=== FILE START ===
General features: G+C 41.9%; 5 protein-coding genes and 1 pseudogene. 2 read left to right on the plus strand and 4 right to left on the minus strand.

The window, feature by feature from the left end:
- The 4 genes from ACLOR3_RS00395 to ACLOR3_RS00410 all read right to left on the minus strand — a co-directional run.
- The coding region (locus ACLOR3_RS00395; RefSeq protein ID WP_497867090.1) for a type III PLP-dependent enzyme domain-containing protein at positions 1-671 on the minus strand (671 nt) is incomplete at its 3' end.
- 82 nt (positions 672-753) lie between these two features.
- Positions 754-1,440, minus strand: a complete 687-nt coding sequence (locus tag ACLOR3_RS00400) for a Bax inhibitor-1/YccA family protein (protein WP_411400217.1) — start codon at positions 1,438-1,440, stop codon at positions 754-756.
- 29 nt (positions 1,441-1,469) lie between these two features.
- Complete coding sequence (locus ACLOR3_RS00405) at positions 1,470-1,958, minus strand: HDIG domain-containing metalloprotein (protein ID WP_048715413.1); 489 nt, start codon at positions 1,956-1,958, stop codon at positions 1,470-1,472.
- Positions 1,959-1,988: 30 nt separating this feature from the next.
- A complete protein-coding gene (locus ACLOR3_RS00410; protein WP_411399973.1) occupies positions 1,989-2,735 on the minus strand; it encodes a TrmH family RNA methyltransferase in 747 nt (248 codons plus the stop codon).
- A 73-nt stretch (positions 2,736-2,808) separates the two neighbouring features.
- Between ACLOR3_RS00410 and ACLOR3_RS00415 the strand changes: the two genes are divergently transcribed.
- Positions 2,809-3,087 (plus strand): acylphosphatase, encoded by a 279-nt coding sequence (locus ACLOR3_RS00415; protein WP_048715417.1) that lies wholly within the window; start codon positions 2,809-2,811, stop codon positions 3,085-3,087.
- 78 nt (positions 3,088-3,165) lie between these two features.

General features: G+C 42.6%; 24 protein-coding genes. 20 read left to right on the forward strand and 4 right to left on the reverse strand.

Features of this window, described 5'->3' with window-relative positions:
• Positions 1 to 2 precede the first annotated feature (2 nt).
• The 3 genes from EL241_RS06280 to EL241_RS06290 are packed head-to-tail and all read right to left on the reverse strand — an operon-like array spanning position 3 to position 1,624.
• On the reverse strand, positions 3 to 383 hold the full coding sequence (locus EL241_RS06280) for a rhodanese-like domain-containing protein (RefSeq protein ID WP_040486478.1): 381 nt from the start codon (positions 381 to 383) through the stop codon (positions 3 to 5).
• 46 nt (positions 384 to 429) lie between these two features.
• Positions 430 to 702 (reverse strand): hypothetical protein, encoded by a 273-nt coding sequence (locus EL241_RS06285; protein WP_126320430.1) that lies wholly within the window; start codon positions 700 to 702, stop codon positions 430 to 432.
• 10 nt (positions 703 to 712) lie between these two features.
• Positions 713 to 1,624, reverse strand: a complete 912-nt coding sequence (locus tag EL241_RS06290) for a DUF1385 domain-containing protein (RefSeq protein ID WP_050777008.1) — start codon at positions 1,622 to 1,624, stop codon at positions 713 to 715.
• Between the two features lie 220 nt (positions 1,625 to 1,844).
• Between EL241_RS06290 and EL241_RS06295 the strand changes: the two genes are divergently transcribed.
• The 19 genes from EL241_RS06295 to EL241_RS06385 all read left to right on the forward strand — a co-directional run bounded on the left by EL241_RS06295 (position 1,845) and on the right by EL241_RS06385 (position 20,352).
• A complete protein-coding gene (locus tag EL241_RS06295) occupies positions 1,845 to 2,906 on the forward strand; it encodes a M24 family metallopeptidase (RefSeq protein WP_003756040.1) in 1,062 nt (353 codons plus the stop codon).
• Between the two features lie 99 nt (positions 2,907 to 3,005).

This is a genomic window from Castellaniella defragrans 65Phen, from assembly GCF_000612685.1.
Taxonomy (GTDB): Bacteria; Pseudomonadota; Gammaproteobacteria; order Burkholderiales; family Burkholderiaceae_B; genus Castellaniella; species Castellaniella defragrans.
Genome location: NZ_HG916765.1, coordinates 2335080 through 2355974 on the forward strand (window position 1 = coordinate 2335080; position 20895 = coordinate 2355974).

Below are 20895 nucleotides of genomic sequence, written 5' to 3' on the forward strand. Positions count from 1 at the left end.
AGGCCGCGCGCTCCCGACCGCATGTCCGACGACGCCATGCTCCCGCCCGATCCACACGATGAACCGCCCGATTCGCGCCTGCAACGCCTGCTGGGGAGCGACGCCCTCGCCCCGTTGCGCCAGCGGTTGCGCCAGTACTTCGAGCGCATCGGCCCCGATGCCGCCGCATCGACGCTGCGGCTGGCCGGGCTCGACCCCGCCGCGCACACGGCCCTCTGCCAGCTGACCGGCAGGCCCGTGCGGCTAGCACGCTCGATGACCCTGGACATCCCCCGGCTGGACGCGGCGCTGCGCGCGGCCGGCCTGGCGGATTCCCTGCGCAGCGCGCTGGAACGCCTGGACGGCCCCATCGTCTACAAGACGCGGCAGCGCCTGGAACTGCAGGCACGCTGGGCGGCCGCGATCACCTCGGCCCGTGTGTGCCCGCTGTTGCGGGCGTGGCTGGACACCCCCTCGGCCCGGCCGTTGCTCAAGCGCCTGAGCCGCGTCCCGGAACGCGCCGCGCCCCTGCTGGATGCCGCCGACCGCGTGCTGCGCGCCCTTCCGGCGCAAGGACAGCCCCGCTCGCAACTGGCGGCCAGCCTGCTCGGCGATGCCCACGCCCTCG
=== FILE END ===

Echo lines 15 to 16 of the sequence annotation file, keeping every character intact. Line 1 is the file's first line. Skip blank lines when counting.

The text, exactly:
General features: G+C 42.6%; 24 protein-coding genes. 20 read left to right on the forward strand and 4 right to left on the reverse strand.

Features of this window, described 5'->3' with window-relative positions: